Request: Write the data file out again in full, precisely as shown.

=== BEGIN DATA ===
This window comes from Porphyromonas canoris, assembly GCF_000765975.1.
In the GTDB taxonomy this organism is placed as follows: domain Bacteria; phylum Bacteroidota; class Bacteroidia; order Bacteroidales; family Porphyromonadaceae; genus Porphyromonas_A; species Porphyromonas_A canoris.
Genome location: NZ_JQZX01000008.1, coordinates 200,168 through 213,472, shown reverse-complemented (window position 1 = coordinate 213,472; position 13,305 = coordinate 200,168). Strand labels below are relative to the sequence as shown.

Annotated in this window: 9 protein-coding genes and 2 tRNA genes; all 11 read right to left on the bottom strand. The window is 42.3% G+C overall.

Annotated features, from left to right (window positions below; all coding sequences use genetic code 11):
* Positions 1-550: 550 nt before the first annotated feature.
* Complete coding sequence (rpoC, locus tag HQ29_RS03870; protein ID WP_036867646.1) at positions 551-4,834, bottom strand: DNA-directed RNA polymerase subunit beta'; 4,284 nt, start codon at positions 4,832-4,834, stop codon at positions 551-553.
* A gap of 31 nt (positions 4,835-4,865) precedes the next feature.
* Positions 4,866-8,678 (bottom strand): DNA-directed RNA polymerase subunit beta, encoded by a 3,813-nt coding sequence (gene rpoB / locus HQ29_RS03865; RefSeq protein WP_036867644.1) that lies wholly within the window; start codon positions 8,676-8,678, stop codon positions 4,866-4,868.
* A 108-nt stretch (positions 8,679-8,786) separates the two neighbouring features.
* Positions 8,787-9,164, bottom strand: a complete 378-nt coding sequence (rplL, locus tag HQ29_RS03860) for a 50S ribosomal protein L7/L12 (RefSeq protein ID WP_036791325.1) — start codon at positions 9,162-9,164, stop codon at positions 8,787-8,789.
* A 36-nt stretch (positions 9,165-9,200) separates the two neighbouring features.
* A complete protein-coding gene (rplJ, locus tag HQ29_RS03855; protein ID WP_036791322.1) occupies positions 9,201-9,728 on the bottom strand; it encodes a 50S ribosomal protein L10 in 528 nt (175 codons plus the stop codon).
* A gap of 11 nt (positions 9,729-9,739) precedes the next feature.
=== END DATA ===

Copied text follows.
This window comes from Porphyromonas canoris, assembly GCF_000765975.1.
In the GTDB taxonomy this organism is placed as follows: domain Bacteria; phylum Bacteroidota; class Bacteroidia; order Bacteroidales; family Porphyromonadaceae; genus Porphyromonas_A; species Porphyromonas_A canoris.
Genome location: NZ_JQZX01000008.1, coordinates 200,168 through 213,472, shown reverse-complemented (window position 1 = coordinate 213,472; position 13,305 = coordinate 200,168). Strand labels below are relative to the sequence as shown.

Annotated in this window: 9 protein-coding genes and 2 tRNA genes; all 11 read right to left on the bottom strand. The window is 42.3% G+C overall.

Annotated features, from left to right (window positions below; all coding sequences use genetic code 11):
* Positions 1-550: 550 nt before the first annotated feature.
* Complete coding sequence (rpoC, locus tag HQ29_RS03870; protein ID WP_036867646.1) at positions 551-4,834, bottom strand: DNA-directed RNA polymerase subunit beta'; 4,284 nt, start codon at positions 4,832-4,834, stop codon at positions 551-553.
* A gap of 31 nt (positions 4,835-4,865) precedes the next feature.
* Positions 4,866-8,678 (bottom strand): DNA-directed RNA polymerase subunit beta, encoded by a 3,813-nt coding sequence (gene rpoB / locus HQ29_RS03865; RefSeq protein WP_036867644.1) that lies wholly within the window; start codon positions 8,676-8,678, stop codon positions 4,866-4,868.
* A 108-nt stretch (positions 8,679-8,786) separates the two neighbouring features.
* Positions 8,787-9,164, bottom strand: a complete 378-nt coding sequence (rplL, locus tag HQ29_RS03860) for a 50S ribosomal protein L7/L12 (RefSeq protein ID WP_036791325.1) — start codon at positions 9,162-9,164, stop codon at positions 8,787-8,789.
* A 36-nt stretch (positions 9,165-9,200) separates the two neighbouring features.
* A complete protein-coding gene (rplJ, locus tag HQ29_RS03855; protein ID WP_036791322.1) occupies positions 9,201-9,728 on the bottom strand; it encodes a 50S ribosomal protein L10 in 528 nt (175 codons plus the stop codon).
* A gap of 11 nt (positions 9,729-9,739) precedes the next feature.